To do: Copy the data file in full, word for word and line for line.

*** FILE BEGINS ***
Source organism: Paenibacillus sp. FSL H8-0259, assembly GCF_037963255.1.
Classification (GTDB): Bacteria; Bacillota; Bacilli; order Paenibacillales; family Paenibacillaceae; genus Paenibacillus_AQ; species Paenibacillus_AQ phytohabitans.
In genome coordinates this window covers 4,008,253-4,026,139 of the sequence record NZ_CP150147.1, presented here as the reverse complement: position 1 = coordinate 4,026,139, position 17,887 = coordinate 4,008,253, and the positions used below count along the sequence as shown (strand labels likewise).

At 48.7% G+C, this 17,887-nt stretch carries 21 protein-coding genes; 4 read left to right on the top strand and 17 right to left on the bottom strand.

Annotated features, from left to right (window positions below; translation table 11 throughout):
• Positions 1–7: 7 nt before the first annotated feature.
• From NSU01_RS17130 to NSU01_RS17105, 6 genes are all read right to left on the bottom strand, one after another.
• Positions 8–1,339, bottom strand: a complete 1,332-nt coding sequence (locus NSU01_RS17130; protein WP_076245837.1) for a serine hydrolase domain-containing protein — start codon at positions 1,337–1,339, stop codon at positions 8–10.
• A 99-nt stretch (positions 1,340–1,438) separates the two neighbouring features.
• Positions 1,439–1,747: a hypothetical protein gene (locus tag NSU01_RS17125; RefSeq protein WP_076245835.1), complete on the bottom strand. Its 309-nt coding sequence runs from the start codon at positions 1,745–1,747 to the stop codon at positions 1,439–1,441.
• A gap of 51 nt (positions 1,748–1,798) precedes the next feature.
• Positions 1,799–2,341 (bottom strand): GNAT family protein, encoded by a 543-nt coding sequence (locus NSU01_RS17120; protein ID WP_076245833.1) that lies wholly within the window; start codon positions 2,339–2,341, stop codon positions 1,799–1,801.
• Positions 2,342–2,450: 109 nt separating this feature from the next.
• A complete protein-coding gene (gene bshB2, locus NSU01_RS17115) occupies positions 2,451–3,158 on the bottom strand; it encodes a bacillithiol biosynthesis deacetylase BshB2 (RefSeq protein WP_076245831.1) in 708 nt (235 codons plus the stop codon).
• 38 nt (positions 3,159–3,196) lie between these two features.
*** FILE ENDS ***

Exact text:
Source organism: Paenibacillus sp. FSL H8-0259, assembly GCF_037963255.1.
Classification (GTDB): Bacteria; Bacillota; Bacilli; order Paenibacillales; family Paenibacillaceae; genus Paenibacillus_AQ; species Paenibacillus_AQ phytohabitans.
In genome coordinates this window covers 4,008,253-4,026,139 of the sequence record NZ_CP150147.1, presented here as the reverse complement: position 1 = coordinate 4,026,139, position 17,887 = coordinate 4,008,253, and the positions used below count along the sequence as shown (strand labels likewise).

At 48.7% G+C, this 17,887-nt stretch carries 21 protein-coding genes; 4 read left to right on the top strand and 17 right to left on the bottom strand.

Annotated features, from left to right (window positions below; translation table 11 throughout):
• Positions 1–7: 7 nt before the first annotated feature.
• From NSU01_RS17130 to NSU01_RS17105, 6 genes are all read right to left on the bottom strand, one after another.
• Positions 8–1,339, bottom strand: a complete 1,332-nt coding sequence (locus NSU01_RS17130; protein WP_076245837.1) for a serine hydrolase domain-containing protein — start codon at positions 1,337–1,339, stop codon at positions 8–10.
• A 99-nt stretch (positions 1,340–1,438) separates the two neighbouring features.
• Positions 1,439–1,747: a hypothetical protein gene (locus tag NSU01_RS17125; RefSeq protein WP_076245835.1), complete on the bottom strand. Its 309-nt coding sequence runs from the start codon at positions 1,745–1,747 to the stop codon at positions 1,439–1,441.
• A gap of 51 nt (positions 1,748–1,798) precedes the next feature.
• Positions 1,799–2,341 (bottom strand): GNAT family protein, encoded by a 543-nt coding sequence (locus NSU01_RS17120; protein ID WP_076245833.1) that lies wholly within the window; start codon positions 2,339–2,341, stop codon positions 1,799–1,801.
• Positions 2,342–2,450: 109 nt separating this feature from the next.
• A complete protein-coding gene (gene bshB2, locus NSU01_RS17115) occupies positions 2,451–3,158 on the bottom strand; it encodes a bacillithiol biosynthesis deacetylase BshB2 (RefSeq protein WP_076245831.1) in 708 nt (235 codons plus the stop codon).
• 38 nt (positions 3,159–3,196) lie between these two features.